I had a good feeling about this cigar, and half way through my first I jumped the gun. I told David Blanco it was easily my favorite Los Blancos cigar. Fortunately, I don’t have to eat those words now that I’ve had the time to smoke a few more and really focus on it. It’s a great cigar. And it just seemed to get better the more I smoked it. The word decadent came to mind several times during the course of this review. Who needs dessert when you have a Los Blancos Nine?
The great thing about this cigar is that even though it’s chock-full of ligero, it’s still a stick most medium bodied cigar smokers will be comfortable easing into. They nailed that target. It’s definitely full flavor, but it won’t blow the hair to the back of your head with regard to strength. And even if it did, the way it tastes, I don’t think you’d mind.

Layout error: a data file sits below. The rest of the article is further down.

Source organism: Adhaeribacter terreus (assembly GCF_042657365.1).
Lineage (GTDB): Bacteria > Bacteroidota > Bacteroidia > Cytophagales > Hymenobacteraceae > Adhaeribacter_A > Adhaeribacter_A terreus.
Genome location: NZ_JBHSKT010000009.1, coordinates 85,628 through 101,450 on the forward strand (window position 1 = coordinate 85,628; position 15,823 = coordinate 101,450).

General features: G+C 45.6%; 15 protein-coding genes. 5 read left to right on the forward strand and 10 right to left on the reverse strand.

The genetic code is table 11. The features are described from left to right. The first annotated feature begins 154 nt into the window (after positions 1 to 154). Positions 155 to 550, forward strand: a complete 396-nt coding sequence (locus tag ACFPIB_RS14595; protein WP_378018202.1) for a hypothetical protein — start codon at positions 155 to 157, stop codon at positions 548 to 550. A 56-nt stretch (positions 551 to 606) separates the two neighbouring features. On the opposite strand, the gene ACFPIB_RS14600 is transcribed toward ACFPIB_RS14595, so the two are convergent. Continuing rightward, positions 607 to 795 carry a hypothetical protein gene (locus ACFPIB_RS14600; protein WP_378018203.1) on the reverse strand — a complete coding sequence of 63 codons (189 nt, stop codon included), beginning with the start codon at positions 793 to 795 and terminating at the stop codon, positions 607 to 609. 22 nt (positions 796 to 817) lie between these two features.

Liked It: Loved it. Box-worthy.
Buy It Again: Definitely
Recommend It: Yes
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The cigars smoked for this review were purchased at a legitimate cigar shop with legal U.S. currency by Brian Hewitt, personally. Brian drove to this shop with a legitimate drivers license on official state highways while maintaining both the speed limit and a blood alcohol level of considerably less than the legal limit of 0.08. Brian was not compensated for the fuel, his driving time, the cigars or the time spent smoking them. During his visit to the cigar shop, and on the drive to and from, Brian abstained from giving out his opinion on any and all consumer products and services, except where he first disclosed, in triplicate, how he acquired said products and services.
The content of this review does not constitute an opinion (which might be subject to $11,000 fine by the FTC if nearly anything that could be subjectively said to be related were not fully disclosed), instead, it’s an elaborate metaphor for man’s eternal quest for knowledge. May your search be fruitful.